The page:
For her swansong as an elected official, Blanche Lincoln has been doing important work shepherding a bill to improve child nutrion programs (mostly school lunch, but also WIC to some extent) through the torturous logic of the United States Senate. Unfortunately, said tortured logic has ended up saddling a very worthy bill with a troubling offset. Annie Lowrey explains:
The bill, controversially, is offset mostly with cuts from the Supplemental Nutrition Assistance Program, or food stamps, already cut to help pay for the state aid bill. Congress made SNAP benefits more generous in the American Recovery and Reinvestment Act, the $787 billion Feb. 2009 stimulus bill. To pay for the Healthy, Hunger-Free Kids Act, the bill reduces some of the additional benefits, starting in a few years. Senate aides stressed that Democrats left the SNAP benefits requested in the Farm Bill untouched, and argued that tackling childhood hunger would reduce the strain on family food budgets and the SNAP program overall.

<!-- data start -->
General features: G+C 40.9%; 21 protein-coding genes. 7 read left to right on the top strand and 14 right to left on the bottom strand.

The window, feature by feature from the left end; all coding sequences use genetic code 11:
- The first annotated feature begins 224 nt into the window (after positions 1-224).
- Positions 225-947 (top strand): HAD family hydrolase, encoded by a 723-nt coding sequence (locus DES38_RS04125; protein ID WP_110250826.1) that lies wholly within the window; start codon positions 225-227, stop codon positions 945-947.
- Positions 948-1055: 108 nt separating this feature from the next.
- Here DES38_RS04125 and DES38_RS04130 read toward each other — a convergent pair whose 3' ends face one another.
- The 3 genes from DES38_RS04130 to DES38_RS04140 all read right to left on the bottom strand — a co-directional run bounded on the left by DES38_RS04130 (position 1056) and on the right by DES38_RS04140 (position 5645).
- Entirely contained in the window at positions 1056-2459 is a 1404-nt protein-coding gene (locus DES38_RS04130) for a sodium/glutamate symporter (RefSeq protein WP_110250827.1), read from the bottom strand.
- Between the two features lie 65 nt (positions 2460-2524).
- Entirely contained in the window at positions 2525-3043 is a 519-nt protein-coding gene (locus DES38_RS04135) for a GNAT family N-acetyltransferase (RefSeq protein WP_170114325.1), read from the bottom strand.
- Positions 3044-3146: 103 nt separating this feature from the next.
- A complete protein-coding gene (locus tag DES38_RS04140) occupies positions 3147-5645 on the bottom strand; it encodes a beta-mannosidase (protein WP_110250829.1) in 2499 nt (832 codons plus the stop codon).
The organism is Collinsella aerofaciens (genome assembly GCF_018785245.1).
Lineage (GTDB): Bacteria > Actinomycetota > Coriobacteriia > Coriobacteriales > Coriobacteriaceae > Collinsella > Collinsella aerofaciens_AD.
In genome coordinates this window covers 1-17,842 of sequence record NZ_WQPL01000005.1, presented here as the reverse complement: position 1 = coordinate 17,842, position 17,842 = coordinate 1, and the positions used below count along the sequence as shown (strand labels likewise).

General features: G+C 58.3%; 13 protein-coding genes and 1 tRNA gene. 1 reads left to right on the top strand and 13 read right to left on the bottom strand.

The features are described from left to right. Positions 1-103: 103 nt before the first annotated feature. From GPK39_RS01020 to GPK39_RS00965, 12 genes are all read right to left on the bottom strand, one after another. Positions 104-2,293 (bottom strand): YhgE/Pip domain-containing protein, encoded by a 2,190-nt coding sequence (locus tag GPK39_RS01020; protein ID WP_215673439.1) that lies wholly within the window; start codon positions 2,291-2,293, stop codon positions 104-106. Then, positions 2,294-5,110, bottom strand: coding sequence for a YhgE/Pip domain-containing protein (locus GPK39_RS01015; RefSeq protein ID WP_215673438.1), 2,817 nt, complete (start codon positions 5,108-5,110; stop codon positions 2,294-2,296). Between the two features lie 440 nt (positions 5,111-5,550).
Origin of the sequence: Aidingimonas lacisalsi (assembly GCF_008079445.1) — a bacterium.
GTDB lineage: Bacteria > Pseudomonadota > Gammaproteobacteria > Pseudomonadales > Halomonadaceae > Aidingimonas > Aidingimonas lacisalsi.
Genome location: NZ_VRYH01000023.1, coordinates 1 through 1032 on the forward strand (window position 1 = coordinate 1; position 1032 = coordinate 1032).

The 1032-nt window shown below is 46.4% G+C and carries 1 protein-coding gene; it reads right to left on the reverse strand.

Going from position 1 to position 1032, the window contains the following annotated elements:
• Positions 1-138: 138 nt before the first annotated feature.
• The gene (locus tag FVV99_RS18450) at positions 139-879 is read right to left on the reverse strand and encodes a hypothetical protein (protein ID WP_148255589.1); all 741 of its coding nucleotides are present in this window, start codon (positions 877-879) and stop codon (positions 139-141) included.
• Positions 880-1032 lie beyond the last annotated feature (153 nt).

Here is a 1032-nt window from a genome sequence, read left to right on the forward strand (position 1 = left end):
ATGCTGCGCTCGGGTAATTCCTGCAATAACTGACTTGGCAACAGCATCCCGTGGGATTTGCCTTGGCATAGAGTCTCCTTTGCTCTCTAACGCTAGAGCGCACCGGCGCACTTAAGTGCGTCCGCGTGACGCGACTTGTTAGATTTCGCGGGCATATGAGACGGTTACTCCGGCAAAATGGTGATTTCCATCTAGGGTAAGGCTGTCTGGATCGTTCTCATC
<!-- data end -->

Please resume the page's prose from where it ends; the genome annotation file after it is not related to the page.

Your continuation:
Basically we’re redistributing kids’ food assistance from dinner to lunch, and from summertime to non-summertime. Anti-poverty advocates tell me it’s definitely a good thing that the bill passed because this moves the process forward and allows for reconciliation with the House version of the bill that (no surprise) they like much better. As to whether on balance actually executing this SNAP for school lunch tradeoff would be a good thing, people seem divided (I think it’s probably good public health policy but bad economics) and mostly don’t want to take a strong position on it because they’re hoping to improve the bill before it reaches its final form.